In the .mdb versions of Access, working with rich text wasn't impossible, but it certainly wasn't easy. With some slick VBA code or a third-party control you could get it, but it was a lot of work. Access 2007 and 2010 now support easy-to-implement rich text formatting, but only in memo fields.Rich text means formatted text, but a bit more. Specifically, earlier versions don't allow you to single out a specific word or character within an entry for different formatting. It was all or nothing. Behind the scenes, Access is actually using HTML - something that probably won't matter to most users, but might matter to SharePoint and database developers and anyone upgrading an .mdb database to the .accdb format. Using Access 2010, let's take a quick look at how to apply the rich text setting:
- Add a memo field to a table.
- In the Field Properties pane, choose Rich Text from the Text Format properties dropdown list.
- Save the table.
The Text Format property is new and Plain Text is the default setting. A bound control will inherit this property. If you change the property at the table level, the bound control will not update accordingly. You must change that control manually. Once you switch back to plain text, the control will display text and HTML tags for existing entries. Implementing the new support for rich text couldn't be simpler. Simply enter the text and format it as you would in Word. For example, after entering text in the bound text box control, select a few characters or words. Then, using the available options in the Text Formatting group, format away! The entry below contains italics and bold. When upgrading an .mdb version database that uses a third-party rich text control or VBA code to support rich text, you might run into a snag. As I mentioned, the rich text support is HTML, not Rich Text Format (RTF). Trying to display previously stored RTF encoded text in the new rich text control won't work. If you must convert, you'll have to reapply the HTML tags.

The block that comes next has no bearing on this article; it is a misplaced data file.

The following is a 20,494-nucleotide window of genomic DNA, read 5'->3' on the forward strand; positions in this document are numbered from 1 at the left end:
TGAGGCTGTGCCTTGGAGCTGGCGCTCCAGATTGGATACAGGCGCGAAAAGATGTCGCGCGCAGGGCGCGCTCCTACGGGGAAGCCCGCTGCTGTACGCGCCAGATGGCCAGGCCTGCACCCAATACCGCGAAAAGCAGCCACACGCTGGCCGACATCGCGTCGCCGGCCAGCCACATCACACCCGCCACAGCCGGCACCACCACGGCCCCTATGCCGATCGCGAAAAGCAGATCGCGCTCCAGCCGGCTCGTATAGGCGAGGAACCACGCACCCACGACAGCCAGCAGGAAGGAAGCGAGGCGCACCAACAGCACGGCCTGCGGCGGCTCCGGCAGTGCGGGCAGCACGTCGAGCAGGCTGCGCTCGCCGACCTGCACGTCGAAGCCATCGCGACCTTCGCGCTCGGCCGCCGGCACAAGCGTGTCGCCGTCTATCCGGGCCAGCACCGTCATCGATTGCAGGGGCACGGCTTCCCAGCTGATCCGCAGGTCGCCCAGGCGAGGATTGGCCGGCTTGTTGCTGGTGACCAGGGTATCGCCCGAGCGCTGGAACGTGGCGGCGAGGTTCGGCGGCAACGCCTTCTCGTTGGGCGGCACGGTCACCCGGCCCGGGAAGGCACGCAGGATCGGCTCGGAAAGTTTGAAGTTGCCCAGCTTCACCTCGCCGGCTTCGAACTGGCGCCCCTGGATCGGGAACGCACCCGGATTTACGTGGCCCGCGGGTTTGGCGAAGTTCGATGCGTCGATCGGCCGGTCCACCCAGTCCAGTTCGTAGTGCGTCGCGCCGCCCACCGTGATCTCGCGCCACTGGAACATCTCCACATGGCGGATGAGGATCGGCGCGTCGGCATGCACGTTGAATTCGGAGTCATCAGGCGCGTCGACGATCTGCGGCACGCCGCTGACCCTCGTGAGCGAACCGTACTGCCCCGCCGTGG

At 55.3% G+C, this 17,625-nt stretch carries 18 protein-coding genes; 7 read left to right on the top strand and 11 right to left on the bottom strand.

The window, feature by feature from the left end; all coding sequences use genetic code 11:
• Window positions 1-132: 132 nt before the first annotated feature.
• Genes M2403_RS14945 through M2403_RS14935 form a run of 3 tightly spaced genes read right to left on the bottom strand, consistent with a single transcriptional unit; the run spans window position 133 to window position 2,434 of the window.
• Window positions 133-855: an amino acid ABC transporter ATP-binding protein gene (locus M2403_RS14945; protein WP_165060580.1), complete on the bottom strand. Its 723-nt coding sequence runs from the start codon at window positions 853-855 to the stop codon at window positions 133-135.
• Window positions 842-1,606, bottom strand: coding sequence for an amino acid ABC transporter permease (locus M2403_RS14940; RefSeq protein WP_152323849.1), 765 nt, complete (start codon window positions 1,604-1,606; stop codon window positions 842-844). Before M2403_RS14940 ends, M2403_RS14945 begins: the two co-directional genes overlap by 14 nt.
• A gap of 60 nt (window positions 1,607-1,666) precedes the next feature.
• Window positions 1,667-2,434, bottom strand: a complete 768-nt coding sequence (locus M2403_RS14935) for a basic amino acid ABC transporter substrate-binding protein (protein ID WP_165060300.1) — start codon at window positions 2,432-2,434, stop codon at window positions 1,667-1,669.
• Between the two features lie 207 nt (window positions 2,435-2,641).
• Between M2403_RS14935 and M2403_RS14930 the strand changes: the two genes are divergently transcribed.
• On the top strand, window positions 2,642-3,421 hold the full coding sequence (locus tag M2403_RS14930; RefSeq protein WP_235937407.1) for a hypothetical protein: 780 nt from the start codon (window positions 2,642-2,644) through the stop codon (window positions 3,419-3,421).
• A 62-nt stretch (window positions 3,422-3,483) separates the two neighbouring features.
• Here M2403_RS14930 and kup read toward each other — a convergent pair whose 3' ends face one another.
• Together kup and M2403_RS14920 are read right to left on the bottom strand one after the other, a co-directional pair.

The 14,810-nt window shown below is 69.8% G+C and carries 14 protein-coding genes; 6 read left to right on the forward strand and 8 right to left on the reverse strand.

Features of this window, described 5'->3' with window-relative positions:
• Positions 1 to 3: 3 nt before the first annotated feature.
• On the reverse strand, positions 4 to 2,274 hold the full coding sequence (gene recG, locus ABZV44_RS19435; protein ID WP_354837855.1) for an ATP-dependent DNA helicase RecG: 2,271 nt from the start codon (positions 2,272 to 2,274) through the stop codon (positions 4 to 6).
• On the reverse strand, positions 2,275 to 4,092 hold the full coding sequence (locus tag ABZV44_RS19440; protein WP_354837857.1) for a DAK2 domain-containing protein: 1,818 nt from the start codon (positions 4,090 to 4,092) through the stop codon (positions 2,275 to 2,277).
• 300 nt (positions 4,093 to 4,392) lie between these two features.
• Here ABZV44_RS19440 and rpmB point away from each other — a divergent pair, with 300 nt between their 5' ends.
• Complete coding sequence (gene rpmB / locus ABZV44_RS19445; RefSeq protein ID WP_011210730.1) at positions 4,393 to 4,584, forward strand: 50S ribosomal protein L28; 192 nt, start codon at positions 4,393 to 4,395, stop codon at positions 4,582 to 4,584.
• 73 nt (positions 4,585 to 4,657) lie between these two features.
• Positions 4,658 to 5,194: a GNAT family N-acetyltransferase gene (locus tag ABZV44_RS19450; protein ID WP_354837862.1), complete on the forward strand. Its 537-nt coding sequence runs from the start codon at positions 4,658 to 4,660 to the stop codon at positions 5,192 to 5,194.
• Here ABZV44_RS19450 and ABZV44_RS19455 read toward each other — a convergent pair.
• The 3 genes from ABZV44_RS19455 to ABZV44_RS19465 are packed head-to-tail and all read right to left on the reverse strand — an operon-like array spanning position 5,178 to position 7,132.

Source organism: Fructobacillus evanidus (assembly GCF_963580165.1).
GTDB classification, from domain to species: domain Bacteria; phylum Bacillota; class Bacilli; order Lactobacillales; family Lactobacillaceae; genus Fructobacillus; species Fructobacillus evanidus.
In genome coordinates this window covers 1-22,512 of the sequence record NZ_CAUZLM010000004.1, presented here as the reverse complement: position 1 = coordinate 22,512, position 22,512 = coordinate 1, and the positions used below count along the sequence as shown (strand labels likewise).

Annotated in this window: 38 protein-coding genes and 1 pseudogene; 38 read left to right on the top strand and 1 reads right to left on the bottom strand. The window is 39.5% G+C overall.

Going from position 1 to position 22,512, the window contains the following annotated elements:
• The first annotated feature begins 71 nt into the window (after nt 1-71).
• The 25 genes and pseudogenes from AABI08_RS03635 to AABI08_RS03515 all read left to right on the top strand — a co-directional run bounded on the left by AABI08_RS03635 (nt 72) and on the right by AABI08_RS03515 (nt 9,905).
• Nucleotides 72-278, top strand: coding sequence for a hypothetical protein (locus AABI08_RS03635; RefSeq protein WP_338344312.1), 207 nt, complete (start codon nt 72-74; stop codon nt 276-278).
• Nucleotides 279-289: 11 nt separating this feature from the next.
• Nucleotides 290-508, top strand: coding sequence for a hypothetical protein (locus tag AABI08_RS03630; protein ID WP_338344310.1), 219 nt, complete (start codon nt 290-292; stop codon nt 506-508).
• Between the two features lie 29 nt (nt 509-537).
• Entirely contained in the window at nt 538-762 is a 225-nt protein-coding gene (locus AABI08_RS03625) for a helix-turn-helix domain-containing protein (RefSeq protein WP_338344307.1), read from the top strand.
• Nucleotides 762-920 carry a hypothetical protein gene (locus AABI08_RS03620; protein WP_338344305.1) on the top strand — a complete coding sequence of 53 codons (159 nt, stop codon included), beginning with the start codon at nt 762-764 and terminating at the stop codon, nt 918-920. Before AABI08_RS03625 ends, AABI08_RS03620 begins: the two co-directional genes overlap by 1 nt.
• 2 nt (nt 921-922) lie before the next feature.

Susan Sales Harkins is an IT consultant, specializing in desktop solutions. Previously, she was editor in chief for The Cobb Group, the world's largest publisher of technical journals.